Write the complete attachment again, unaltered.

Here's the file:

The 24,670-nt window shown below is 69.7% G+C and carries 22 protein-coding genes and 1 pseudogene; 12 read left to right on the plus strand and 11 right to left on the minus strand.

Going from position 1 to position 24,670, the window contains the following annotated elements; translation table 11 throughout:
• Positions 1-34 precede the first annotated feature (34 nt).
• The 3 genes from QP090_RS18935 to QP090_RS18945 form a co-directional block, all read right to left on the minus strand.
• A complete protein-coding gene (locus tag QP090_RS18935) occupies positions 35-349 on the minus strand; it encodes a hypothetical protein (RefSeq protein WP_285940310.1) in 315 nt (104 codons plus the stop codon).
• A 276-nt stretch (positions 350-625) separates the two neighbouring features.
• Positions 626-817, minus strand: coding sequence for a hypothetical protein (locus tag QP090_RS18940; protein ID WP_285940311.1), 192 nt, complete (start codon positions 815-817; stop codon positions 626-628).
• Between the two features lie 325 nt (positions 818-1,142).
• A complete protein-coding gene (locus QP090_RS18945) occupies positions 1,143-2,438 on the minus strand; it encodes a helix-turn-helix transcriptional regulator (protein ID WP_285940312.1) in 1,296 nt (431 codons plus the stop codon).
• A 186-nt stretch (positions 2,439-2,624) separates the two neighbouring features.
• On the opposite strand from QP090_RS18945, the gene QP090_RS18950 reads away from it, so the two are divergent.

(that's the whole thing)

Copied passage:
The 24,670-nt window shown below is 69.7% G+C and carries 22 protein-coding genes and 1 pseudogene; 12 read left to right on the plus strand and 11 right to left on the minus strand.

Going from position 1 to position 24,670, the window contains the following annotated elements; translation table 11 throughout:
• Positions 1-34 precede the first annotated feature (34 nt).
• The 3 genes from QP090_RS18935 to QP090_RS18945 form a co-directional block, all read right to left on the minus strand.
• A complete protein-coding gene (locus tag QP090_RS18935) occupies positions 35-349 on the minus strand; it encodes a hypothetical protein (RefSeq protein WP_285940310.1) in 315 nt (104 codons plus the stop codon).
• A 276-nt stretch (positions 350-625) separates the two neighbouring features.
• Positions 626-817, minus strand: coding sequence for a hypothetical protein (locus tag QP090_RS18940; protein ID WP_285940311.1), 192 nt, complete (start codon positions 815-817; stop codon positions 626-628).
• Between the two features lie 325 nt (positions 818-1,142).
• A complete protein-coding gene (locus QP090_RS18945) occupies positions 1,143-2,438 on the minus strand; it encodes a helix-turn-helix transcriptional regulator (protein ID WP_285940312.1) in 1,296 nt (431 codons plus the stop codon).
• A 186-nt stretch (positions 2,439-2,624) separates the two neighbouring features.
• On the opposite strand from QP090_RS18945, the gene QP090_RS18950 reads away from it, so the two are divergent.